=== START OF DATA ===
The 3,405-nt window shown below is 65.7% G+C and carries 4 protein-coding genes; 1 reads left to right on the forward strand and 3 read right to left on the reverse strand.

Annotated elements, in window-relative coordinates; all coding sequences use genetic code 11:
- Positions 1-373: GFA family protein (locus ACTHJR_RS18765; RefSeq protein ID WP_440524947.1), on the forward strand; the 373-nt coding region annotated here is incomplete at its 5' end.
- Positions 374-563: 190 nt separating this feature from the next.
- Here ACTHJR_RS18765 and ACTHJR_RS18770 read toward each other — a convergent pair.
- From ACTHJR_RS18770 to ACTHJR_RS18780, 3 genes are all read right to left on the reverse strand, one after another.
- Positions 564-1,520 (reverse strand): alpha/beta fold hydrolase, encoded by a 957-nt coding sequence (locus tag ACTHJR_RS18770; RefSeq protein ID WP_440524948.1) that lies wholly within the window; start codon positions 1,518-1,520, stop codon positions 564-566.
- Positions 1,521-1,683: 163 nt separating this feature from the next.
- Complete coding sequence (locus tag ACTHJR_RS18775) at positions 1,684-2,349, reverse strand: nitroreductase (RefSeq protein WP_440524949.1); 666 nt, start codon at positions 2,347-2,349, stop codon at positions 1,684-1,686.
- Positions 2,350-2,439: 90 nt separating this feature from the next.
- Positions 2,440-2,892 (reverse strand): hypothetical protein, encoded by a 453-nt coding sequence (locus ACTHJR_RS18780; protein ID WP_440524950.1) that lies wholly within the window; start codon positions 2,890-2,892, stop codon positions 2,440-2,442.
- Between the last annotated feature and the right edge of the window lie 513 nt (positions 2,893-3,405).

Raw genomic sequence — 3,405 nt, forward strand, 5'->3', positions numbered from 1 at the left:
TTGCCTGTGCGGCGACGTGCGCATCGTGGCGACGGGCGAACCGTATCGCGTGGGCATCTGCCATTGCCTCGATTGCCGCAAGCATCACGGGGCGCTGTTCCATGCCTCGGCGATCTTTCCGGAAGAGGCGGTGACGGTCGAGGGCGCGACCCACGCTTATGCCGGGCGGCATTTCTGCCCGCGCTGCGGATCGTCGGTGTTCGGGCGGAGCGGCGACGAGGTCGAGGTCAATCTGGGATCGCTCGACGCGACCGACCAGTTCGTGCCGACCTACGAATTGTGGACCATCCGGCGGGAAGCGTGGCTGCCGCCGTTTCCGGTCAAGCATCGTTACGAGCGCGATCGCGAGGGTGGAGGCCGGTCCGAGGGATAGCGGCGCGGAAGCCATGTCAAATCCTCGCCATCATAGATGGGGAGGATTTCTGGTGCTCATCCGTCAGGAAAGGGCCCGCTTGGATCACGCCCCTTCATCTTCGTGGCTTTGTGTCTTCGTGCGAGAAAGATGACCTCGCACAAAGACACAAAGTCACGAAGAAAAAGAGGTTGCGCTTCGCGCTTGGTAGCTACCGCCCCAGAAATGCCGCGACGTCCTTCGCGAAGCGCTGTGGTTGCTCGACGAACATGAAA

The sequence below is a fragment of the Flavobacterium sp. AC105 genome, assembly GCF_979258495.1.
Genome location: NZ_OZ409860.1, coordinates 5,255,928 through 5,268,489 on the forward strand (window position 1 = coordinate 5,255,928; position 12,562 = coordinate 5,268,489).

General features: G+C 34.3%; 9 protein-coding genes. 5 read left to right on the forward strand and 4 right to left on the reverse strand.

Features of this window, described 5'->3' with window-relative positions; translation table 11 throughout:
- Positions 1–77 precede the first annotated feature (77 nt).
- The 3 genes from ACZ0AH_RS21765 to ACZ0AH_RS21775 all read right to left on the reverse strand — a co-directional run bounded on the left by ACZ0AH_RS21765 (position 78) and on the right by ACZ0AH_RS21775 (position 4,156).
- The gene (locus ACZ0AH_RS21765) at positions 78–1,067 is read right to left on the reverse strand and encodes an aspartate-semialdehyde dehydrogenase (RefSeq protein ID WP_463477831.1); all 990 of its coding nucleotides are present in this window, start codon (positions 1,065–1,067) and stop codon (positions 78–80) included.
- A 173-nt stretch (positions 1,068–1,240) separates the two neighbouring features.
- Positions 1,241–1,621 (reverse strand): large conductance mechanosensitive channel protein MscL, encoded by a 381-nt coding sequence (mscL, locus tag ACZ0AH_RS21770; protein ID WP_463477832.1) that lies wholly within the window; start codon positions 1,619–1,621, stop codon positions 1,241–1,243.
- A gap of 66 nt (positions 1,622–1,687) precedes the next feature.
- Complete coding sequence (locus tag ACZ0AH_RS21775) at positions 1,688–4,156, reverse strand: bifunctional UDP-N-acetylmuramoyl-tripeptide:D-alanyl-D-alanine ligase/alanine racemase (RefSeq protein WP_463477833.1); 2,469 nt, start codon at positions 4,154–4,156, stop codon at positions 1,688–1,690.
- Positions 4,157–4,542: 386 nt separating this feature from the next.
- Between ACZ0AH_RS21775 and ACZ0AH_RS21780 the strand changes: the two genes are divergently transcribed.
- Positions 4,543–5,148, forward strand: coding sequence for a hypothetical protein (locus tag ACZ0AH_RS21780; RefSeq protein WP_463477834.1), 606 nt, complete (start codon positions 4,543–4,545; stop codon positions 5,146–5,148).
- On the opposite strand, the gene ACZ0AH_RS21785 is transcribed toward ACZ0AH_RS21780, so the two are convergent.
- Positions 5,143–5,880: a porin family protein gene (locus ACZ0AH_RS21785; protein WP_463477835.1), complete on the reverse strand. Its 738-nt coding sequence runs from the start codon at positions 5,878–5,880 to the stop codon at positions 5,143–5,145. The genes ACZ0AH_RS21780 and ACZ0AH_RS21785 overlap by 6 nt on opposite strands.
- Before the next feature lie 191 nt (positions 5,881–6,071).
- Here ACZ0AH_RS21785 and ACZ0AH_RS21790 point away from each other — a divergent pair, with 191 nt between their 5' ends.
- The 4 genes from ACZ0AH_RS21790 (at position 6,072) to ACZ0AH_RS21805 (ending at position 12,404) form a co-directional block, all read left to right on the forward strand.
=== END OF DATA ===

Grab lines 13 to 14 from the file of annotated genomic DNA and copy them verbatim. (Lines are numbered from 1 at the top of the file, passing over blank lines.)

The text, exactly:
Raw genomic sequence — 3,405 nt, forward strand, 5'->3', positions numbered from 1 at the left:
TTGCCTGTGCGGCGACGTGCGCATCGTGGCGACGGGCGAACCGTATCGCGTGGGCATCTGCCATTGCCTCGATTGCCGCAAGCATCACGGGGCGCTGTTCCATGCCTCGGCGATCTTTCCGGAAGAGGCGGTGACGGTCGAGGGCGCGACCCACGCTTATGCCGGGCGGCATTTCTGCCCGCGCTGCGGATCGTCGGTGTTCGGGCGGAGCGGCGACGAGGTCGAGGTCAATCTGGGATCGCTCGACGCGACCGACCAGTTCGTGCCGACCTACGAATTGTGGACCATCCGGCGGGAAGCGTGGCTGCCGCCGTTTCCGGTCAAGCATCGTTACGAGCGCGATCGCGAGGGTGGAGGCCGGTCCGAGGGATAGCGGCGCGGAAGCCATGTCAAATCCTCGCCATCATAGATGGGGAGGATTTCTGGTGCTCATCCGTCAGGAAAGGGCCCGCTTGGATCACGCCCCTTCATCTTCGTGGCTTTGTGTCTTCGTGCGAGAAAGATGACCTCGCACAAAGACACAAAGTCACGAAGAAAAAGAGGTTGCGCTTCGCGCTTGGTAGCTACCGCCCCAGAAATGCCGCGACGTCCTTCGCGAAGCGCTGTGGTTGCTCGACGAACATGAAA